Airlines: Coach Class Becomes Cattle Class
Scott Reeves Jun 05, 2009 2:40 pm
Passengers given less space than average pig on the way to Baconland.
Suck in your hips, travelers, because some airlines are squeezing more seats into existing planes in an effort to boost revenue. But wedging your bovine butt into a smaller space on the redeye may be offset by another marketing trend: The size of many food products, such as candy bars, continue to shrink as the price rises. This may cause some to gobble fewer calories and, with luck, to leave their clothes untorn when squeezing into an airline seat in cattle class. American Airlines (AMR) recently added 12 seats to its new jets, the Wall Street Journal reports.
Some airlines have removed galleys to install extra seats. This may mean that semi-putrid airline meals can no longer be microwaved; only a sociologist could crack the profound implications of that tactic. Here’s a guess: Cold airline food won’t taste any worse than warm airline food.
In fact, no taste probably beats any taste. In some instances, airlines have moved the rows of seats closer together to increase capacity. This means you’re in greater danger of being knee-capped if the 300-pound lummox in front of you suddenly reclines - assuming you’re not already sitting with your knees under your chin. Other airlines are installing slimmer seats.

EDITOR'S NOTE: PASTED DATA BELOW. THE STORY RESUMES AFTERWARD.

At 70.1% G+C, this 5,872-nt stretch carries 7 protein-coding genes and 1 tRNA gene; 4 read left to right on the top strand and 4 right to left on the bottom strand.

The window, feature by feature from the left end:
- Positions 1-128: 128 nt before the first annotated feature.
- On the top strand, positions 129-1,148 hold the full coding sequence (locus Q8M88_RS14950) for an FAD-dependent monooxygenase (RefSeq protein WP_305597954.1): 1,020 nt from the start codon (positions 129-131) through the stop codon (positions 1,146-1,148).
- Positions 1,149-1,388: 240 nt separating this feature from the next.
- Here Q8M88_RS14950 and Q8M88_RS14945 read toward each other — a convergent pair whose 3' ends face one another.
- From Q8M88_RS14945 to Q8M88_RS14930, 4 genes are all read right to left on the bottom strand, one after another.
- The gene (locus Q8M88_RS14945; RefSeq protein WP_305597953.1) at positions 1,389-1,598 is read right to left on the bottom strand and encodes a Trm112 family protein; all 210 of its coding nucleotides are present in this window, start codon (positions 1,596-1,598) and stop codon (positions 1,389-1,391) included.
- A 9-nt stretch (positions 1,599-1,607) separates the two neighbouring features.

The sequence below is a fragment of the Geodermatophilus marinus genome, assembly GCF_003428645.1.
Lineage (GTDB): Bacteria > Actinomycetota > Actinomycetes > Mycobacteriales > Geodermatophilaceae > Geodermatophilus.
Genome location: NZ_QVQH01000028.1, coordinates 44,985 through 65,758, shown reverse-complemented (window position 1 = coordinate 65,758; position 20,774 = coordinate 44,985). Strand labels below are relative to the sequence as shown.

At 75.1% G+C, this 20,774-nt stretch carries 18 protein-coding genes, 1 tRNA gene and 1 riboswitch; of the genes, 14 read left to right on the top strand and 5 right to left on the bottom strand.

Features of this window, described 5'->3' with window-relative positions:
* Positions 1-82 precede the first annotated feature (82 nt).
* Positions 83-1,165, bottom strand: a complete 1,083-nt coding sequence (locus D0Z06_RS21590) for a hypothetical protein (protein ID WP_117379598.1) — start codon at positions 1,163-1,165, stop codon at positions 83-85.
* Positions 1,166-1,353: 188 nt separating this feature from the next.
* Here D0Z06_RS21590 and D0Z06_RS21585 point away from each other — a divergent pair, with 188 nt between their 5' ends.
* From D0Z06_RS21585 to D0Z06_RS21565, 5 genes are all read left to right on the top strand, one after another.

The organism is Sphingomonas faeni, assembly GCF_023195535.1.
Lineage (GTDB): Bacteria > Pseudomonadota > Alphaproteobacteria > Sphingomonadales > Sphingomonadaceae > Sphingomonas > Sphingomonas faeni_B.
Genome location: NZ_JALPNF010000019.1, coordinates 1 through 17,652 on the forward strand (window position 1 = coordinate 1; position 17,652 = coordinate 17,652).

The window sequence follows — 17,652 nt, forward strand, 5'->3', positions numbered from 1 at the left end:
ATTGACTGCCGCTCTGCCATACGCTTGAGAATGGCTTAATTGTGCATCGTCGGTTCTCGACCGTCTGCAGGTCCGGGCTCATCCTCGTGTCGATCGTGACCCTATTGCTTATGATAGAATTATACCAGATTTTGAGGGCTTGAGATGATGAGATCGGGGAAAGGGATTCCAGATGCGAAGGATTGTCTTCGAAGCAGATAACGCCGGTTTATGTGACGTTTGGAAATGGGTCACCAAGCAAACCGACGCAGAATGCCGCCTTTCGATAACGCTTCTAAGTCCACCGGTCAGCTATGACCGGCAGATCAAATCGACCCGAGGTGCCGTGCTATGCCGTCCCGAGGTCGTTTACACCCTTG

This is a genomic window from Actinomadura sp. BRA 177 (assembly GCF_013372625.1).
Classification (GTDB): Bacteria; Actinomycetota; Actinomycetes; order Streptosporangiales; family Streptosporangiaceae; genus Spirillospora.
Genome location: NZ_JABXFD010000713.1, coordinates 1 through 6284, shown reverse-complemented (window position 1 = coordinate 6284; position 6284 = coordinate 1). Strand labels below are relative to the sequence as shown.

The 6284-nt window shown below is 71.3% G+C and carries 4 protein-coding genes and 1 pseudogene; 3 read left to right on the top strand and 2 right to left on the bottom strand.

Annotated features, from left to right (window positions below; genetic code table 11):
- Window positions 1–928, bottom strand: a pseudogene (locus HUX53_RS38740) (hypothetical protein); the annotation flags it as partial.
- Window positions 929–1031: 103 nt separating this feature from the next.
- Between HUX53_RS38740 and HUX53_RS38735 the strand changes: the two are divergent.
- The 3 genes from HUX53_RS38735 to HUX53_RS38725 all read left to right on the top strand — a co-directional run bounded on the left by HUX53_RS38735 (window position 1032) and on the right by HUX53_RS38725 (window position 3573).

The irony: many discount carriers now offer more space than some legacy airlines. JetBlue (JBLU) offers a whopping 34 inches of space in each row, including the seat, while Southwest (LUV) typically offers 32 to 33 inches in its Boeing 737s. It appears that United (UAUA), Delta (DAL) and Continental (CAL) are slimming down to 31 inches in domestic coach. Note: The American Meat Institute requires that every hog on its way to Bacon-land get at least 6 square feet of space. A 150-pound sheep must be given 5 square feet.
Your average interstate commuter? 31 inches is more than enough, says the FAA.Conspiracy buffs will say the great seat squeeze is part of an effort to encourage coach passengers to upgrade and get more space while dropping more moola in the airlines’ grubby mitts. This seems an odd bet in a downbeat economy, even for grassy knoll habitués.
Smaller seats for broader bottoms plays out against the proliferation of extra fees for checked bags, seat location, flight changes, blanket, pillow - you name it. If airlines keep nickel and dime-ing their customers -- well, $10 and $15-ing -- more people may decide to stay home. The upside: That would mean lot of folks will have more bucks to spend on those tiny little candy bars.